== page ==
CHICAGO (Reuters) – The COVID-19 pandemic has put a bright spotlight on weaknesses in many of the systems designed to protect Americans from risks. But with older people more susceptible to serious illness and death from the virus, the problems in our Medicare system that were evident pre-pandemic have come into especially sharp relief.
FILE PHOTO: Participants hold signs as Democratic U.S. presidential candidate U.S. Sen. Bernie Sanders (I-VT) speaks at a news conference to introduce the “Medicare for All Act of 2019” on Capitol Hill in Washington, U.S., April 10, 2019. REUTERS/Aaron P. Bernstein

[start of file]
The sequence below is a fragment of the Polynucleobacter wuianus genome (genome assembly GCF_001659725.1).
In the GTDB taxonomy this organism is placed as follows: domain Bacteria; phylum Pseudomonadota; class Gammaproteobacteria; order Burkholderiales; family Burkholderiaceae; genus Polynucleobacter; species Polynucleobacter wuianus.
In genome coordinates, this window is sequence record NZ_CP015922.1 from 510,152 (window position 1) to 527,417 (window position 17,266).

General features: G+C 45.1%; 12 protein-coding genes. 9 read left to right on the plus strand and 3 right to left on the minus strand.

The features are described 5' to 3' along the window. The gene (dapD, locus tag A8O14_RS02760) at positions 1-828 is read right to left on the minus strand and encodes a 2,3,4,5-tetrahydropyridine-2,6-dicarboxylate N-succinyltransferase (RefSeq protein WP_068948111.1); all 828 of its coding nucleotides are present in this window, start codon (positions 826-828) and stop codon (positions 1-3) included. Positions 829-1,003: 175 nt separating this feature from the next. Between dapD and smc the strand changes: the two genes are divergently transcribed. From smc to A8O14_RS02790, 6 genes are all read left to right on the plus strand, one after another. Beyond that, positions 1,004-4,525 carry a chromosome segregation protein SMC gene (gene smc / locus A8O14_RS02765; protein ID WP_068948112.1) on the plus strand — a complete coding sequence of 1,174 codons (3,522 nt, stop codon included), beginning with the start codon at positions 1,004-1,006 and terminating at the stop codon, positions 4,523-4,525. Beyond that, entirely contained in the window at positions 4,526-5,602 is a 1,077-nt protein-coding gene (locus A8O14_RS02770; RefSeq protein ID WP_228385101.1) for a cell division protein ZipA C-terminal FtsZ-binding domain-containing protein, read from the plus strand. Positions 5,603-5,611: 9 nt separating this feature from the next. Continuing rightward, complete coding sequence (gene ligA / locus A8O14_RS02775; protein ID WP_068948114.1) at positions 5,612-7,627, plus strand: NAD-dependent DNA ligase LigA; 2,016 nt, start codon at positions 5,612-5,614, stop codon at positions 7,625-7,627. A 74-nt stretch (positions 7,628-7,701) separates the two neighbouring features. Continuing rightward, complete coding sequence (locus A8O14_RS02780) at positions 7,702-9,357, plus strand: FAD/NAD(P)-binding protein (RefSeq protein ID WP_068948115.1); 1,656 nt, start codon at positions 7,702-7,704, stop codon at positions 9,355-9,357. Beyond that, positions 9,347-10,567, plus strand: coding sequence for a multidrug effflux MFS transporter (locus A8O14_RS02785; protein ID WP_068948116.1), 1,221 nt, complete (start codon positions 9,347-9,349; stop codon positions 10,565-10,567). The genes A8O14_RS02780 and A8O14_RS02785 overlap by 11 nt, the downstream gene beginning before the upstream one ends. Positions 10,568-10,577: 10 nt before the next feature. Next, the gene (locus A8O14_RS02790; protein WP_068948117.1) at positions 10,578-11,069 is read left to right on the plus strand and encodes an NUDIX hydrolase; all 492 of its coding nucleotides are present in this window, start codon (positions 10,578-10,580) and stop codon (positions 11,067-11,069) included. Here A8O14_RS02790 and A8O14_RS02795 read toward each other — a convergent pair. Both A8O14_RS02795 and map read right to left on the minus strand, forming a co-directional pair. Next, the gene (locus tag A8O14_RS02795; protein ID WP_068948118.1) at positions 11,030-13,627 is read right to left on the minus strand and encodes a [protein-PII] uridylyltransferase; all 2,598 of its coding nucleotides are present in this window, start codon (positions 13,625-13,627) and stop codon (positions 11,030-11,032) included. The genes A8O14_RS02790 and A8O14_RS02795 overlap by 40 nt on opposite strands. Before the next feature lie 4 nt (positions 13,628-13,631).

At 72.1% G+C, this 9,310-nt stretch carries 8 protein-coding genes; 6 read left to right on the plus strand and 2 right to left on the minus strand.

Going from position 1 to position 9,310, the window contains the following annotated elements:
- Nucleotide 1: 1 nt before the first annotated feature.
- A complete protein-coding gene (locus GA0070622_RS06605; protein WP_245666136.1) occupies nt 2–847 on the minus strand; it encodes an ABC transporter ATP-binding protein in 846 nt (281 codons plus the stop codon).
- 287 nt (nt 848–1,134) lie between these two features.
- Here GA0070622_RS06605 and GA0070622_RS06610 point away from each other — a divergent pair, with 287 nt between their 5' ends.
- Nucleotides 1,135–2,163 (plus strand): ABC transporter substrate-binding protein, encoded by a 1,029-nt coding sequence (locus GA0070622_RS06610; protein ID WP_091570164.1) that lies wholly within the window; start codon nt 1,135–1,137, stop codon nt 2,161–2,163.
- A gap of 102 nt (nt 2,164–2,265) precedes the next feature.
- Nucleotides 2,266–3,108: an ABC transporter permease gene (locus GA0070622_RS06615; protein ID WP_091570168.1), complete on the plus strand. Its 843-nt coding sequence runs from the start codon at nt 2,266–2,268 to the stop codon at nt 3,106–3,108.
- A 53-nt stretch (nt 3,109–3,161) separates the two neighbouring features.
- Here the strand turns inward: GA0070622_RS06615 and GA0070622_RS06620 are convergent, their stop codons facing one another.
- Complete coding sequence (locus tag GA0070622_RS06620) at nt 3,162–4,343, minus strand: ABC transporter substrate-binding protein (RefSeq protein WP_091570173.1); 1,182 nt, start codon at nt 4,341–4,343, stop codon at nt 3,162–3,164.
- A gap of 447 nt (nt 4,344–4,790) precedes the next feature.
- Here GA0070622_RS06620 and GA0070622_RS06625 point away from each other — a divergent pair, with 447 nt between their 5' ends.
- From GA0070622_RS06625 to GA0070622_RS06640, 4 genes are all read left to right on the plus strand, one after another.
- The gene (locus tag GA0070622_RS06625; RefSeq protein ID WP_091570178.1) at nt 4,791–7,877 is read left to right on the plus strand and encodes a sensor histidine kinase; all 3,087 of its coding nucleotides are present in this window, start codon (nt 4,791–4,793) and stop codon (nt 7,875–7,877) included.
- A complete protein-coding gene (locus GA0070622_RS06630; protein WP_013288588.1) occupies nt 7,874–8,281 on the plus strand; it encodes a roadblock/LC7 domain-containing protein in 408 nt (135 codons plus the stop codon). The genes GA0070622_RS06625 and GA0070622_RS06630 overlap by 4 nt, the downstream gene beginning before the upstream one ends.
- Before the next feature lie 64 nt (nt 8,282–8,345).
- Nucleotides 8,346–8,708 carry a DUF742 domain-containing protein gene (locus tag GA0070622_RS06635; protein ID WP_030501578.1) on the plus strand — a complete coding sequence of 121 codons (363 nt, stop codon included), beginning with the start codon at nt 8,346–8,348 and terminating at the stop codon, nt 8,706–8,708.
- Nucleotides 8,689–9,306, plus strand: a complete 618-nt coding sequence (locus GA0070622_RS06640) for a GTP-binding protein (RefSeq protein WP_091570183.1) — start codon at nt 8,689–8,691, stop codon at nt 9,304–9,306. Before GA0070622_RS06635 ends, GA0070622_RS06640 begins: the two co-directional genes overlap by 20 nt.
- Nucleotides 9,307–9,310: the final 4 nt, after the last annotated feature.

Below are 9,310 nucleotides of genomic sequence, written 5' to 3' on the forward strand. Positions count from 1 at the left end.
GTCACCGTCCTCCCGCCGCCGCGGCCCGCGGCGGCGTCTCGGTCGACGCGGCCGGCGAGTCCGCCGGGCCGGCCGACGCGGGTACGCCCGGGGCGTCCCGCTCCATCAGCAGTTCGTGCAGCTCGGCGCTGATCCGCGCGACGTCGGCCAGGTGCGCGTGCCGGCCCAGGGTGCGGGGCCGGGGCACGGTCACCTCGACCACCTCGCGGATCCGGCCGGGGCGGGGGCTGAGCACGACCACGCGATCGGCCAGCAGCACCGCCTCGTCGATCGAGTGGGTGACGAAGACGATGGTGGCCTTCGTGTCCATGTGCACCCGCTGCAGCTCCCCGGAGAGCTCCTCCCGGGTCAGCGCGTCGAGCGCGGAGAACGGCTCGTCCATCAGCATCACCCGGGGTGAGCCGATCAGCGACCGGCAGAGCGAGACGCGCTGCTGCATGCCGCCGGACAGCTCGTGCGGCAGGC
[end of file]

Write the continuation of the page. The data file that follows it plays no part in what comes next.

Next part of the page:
Medicare reform will be on the agenda in Washington after the pandemic recedes – if nothing else, the looming exhaustion of the Hospital Insurance trust fund in 2026 must be addressed (reut.rs/2X3JRyf). But there also is growing support for a post-pandemic drive for Medicare for All, or at least to expand Medicare by reducing the current eligibility age of 65 (reut.rs/3gzmcxA).
With that in mind, this is a good time to consider how Medicare could be improved.
Medicare plays a critical role regulating and funding nursing homes, paying for care in skilled nursing facilities for up to 100 days during each spell of
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